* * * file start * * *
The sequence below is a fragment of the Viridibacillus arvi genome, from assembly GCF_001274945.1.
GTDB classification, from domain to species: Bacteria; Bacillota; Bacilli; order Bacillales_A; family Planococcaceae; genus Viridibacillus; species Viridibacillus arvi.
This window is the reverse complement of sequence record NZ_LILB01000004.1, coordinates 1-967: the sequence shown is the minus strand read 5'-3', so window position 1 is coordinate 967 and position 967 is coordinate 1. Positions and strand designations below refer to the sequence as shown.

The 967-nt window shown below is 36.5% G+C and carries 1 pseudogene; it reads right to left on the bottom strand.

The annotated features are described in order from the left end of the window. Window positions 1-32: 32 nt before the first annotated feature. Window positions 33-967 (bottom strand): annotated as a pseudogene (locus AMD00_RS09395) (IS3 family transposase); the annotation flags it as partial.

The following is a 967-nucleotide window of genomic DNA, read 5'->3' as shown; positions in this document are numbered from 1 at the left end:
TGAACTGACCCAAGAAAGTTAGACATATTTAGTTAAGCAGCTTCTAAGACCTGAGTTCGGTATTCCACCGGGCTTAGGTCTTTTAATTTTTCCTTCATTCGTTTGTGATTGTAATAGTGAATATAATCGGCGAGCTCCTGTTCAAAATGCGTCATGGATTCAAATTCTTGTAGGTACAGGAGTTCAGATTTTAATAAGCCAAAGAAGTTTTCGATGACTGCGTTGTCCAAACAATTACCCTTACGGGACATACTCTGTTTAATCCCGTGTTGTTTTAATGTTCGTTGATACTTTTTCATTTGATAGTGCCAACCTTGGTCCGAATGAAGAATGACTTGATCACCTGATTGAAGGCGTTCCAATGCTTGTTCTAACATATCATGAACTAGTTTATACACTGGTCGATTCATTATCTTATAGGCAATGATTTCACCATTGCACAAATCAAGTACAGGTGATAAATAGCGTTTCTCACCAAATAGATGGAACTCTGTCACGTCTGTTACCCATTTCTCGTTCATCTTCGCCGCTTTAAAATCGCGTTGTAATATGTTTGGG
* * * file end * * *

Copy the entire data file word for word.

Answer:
The sequence below is a fragment of the Viridibacillus arvi genome, from assembly GCF_001274945.1.
GTDB classification, from domain to species: Bacteria; Bacillota; Bacilli; order Bacillales_A; family Planococcaceae; genus Viridibacillus; species Viridibacillus arvi.
This window is the reverse complement of sequence record NZ_LILB01000004.1, coordinates 1-967: the sequence shown is the minus strand read 5'-3', so window position 1 is coordinate 967 and position 967 is coordinate 1. Positions and strand designations below refer to the sequence as shown.

The 967-nt window shown below is 36.5% G+C and carries 1 pseudogene; it reads right to left on the bottom strand.

The annotated features are described in order from the left end of the window. Window positions 1-32: 32 nt before the first annotated feature. Window positions 33-967 (bottom strand): annotated as a pseudogene (locus AMD00_RS09395) (IS3 family transposase); the annotation flags it as partial.

The following is a 967-nucleotide window of genomic DNA, read 5'->3' as shown; positions in this document are numbered from 1 at the left end:
TGAACTGACCCAAGAAAGTTAGACATATTTAGTTAAGCAGCTTCTAAGACCTGAGTTCGGTATTCCACCGGGCTTAGGTCTTTTAATTTTTCCTTCATTCGTTTGTGATTGTAATAGTGAATATAATCGGCGAGCTCCTGTTCAAAATGCGTCATGGATTCAAATTCTTGTAGGTACAGGAGTTCAGATTTTAATAAGCCAAAGAAGTTTTCGATGACTGCGTTGTCCAAACAATTACCCTTACGGGACATACTCTGTTTAATCCCGTGTTGTTTTAATGTTCGTTGATACTTTTTCATTTGATAGTGCCAACCTTGGTCCGAATGAAGAATGACTTGATCACCTGATTGAAGGCGTTCCAATGCTTGTTCTAACATATCATGAACTAGTTTATACACTGGTCGATTCATTATCTTATAGGCAATGATTTCACCATTGCACAAATCAAGTACAGGTGATAAATAGCGTTTCTCACCAAATAGATGGAACTCTGTCACGTCTGTTACCCATTTCTCGTTCATCTTCGCCGCTTTAAAATCGCGTTGTAATATGTTTGGG